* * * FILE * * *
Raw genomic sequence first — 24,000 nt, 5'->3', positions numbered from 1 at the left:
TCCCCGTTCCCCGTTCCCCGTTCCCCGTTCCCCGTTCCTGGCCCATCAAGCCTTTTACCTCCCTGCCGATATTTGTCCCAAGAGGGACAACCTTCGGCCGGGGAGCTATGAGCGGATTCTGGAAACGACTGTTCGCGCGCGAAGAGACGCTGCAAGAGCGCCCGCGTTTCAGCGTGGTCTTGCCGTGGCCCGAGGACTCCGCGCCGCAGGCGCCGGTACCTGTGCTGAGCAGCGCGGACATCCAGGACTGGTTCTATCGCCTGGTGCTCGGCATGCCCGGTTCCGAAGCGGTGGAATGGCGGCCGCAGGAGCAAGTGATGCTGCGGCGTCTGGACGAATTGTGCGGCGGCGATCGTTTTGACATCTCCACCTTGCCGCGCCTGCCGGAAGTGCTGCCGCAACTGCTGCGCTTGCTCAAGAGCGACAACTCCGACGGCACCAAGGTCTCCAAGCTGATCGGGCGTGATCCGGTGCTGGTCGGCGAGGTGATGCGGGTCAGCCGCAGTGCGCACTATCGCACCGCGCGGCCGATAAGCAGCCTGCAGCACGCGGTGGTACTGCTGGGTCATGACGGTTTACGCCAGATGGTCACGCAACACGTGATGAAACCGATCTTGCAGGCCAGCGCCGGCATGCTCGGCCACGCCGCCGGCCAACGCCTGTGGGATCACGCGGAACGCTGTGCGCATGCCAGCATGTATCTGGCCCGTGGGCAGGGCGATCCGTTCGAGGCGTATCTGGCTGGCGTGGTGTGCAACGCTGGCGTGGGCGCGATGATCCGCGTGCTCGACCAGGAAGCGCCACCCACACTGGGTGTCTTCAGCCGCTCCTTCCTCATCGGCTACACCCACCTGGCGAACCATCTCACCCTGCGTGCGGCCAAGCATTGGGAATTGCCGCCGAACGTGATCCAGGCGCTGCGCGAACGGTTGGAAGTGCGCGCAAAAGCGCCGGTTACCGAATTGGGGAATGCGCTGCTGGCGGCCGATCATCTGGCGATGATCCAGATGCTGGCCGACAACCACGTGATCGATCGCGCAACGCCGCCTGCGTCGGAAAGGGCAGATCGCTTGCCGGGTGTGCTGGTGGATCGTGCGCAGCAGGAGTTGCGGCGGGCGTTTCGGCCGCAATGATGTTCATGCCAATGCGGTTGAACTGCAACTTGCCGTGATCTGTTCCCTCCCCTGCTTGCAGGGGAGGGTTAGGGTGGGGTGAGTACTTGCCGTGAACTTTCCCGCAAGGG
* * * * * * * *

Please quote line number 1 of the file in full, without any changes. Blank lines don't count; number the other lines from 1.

Raw genomic sequence first — 24,000 nt, 5'->3', positions numbered from 1 at the left: